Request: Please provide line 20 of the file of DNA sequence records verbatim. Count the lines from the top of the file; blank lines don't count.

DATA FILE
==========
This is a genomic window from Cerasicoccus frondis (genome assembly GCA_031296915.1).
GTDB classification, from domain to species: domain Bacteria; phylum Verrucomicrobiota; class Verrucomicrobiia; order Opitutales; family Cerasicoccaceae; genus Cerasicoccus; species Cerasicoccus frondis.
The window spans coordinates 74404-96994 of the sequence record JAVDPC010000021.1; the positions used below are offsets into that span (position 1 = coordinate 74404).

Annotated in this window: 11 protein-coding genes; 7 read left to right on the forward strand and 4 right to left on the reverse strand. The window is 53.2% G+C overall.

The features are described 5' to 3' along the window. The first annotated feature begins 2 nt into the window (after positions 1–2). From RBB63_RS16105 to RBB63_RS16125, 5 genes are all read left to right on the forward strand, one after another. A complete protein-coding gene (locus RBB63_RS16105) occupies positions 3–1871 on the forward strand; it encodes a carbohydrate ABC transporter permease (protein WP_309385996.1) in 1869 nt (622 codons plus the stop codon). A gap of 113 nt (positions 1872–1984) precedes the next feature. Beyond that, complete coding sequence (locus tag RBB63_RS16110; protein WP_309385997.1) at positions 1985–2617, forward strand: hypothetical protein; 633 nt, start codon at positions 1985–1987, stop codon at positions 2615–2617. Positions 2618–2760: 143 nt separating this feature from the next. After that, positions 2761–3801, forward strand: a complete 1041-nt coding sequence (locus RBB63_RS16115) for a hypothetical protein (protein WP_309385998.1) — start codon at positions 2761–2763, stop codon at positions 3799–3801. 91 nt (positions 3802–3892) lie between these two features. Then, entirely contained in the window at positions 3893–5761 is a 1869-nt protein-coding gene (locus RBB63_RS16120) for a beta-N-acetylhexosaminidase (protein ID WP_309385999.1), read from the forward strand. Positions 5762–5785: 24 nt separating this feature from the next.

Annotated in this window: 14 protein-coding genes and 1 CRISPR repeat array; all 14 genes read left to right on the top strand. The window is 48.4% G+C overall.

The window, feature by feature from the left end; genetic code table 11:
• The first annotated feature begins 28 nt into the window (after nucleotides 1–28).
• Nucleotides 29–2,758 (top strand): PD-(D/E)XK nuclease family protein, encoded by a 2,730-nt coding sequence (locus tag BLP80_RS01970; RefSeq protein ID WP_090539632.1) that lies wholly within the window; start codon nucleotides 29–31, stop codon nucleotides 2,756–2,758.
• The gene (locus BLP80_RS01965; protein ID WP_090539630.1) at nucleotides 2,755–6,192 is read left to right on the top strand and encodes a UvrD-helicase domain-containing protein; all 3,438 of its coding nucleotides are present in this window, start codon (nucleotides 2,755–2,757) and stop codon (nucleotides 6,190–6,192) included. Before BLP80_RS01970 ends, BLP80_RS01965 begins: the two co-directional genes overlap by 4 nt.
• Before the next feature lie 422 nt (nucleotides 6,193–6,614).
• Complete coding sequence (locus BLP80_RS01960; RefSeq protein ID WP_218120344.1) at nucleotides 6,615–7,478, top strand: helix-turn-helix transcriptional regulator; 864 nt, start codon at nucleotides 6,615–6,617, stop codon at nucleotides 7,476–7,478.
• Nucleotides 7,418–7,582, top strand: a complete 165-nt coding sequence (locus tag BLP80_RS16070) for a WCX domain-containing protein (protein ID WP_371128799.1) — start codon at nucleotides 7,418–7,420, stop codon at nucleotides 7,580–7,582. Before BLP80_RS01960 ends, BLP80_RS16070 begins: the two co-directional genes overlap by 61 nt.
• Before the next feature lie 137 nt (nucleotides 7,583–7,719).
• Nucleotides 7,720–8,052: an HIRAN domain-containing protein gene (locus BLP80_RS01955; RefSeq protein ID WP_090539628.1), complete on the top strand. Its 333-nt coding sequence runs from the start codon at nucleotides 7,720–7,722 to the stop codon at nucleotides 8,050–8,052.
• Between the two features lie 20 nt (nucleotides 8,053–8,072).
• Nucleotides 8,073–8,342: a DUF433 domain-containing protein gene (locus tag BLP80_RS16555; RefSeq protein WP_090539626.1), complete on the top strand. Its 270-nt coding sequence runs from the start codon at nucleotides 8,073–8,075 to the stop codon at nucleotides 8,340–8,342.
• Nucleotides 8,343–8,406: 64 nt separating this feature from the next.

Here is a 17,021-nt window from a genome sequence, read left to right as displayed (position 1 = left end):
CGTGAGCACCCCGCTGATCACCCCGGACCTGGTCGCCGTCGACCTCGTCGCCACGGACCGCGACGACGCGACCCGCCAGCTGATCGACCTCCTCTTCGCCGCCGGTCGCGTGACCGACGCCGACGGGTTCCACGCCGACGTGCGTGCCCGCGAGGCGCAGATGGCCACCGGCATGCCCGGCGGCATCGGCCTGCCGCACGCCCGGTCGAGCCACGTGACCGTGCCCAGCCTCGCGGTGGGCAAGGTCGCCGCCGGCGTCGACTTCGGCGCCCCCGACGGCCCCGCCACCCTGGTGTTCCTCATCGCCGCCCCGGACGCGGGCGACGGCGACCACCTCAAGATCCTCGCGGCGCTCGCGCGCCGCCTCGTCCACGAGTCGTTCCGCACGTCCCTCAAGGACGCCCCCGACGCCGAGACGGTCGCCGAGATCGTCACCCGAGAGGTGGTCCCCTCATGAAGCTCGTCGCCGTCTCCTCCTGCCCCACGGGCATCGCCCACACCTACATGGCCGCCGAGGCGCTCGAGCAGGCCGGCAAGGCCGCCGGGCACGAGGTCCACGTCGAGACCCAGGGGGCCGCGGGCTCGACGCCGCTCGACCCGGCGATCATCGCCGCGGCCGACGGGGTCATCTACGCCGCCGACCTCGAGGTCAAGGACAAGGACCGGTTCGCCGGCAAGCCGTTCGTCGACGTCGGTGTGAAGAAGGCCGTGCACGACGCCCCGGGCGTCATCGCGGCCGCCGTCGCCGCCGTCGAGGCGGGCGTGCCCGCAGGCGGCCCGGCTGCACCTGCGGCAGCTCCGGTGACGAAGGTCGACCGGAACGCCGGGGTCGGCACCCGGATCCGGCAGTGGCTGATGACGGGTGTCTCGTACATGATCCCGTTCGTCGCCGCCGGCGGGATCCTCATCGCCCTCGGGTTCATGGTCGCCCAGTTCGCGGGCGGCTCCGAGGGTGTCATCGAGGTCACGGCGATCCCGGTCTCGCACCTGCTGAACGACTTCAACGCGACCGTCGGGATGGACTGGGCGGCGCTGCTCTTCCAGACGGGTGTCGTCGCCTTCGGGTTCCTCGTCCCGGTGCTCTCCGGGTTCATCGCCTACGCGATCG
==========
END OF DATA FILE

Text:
CGTGAGCACCCCGCTGATCACCCCGGACCTGGTCGCCGTCGACCTCGTCGCCACGGACCGCGACGACGCGACCCGCCAGCTGATCGACCTCCTCTTCGCCGCCGGTCGCGTGACCGACGCCGACGGGTTCCACGCCGACGTGCGTGCCCGCGAGGCGCAGATGGCCACCGGCATGCCCGGCGGCATCGGCCTGCCGCACGCCCGGTCGAGCCACGTGACCGTGCCCAGCCTCGCGGTGGGCAAGGTCGCCGCCGGCGTCGACTTCGGCGCCCCCGACGGCCCCGCCACCCTGGTGTTCCTCATCGCCGCCCCGGACGCGGGCGACGGCGACCACCTCAAGATCCTCGCGGCGCTCGCGCGCCGCCTCGTCCACGAGTCGTTCCGCACGTCCCTCAAGGACGCCCCCGACGCCGAGACGGTCGCCGAGATCGTCACCCGAGAGGTGGTCCCCTCATGAAGCTCGTCGCCGTCTCCTCCTGCCCCACGGGCATCGCCCACACCTACATGGCCGCCGAGGCGCTCGAGCAGGCCGGCAAGGCCGCCGGGCACGAGGTCCACGTCGAGACCCAGGGGGCCGCGGGCTCGACGCCGCTCGACCCGGCGATCATCGCCGCGGCCGACGGGGTCATCTACGCCGCCGACCTCGAGGTCAAGGACAAGGACCGGTTCGCCGGCAAGCCGTTCGTCGACGTCGGTGTGAAGAAGGCCGTGCACGACGCCCCGGGCGTCATCGCGGCCGCCGTCGCCGCCGTCGAGGCGGGCGTGCCCGCAGGCGGCCCGGCTGCACCTGCGGCAGCTCCGGTGACGAAGGTCGACCGGAACGCCGGGGTCGGCACCCGGATCCGGCAGTGGCTGATGACGGGTGTCTCGTACATGATCCCGTTCGTCGCCGCCGGCGGGATCCTCATCGCCCTCGGGTTCATGGTCGCCCAGTTCGCGGGCGGCTCCGAGGGTGTCATCGAGGTCACGGCGATCCCGGTCTCGCACCTGCTGAACGACTTCAACGCGACCGTCGGGATGGACTGGGCGGCGCTGCTCTTCCAGACGGGTGTCGTCGCCTTCGGGTTCCTCGTCCCGGTGCTCTCCGGGTTCATCGCCTACGCGATCG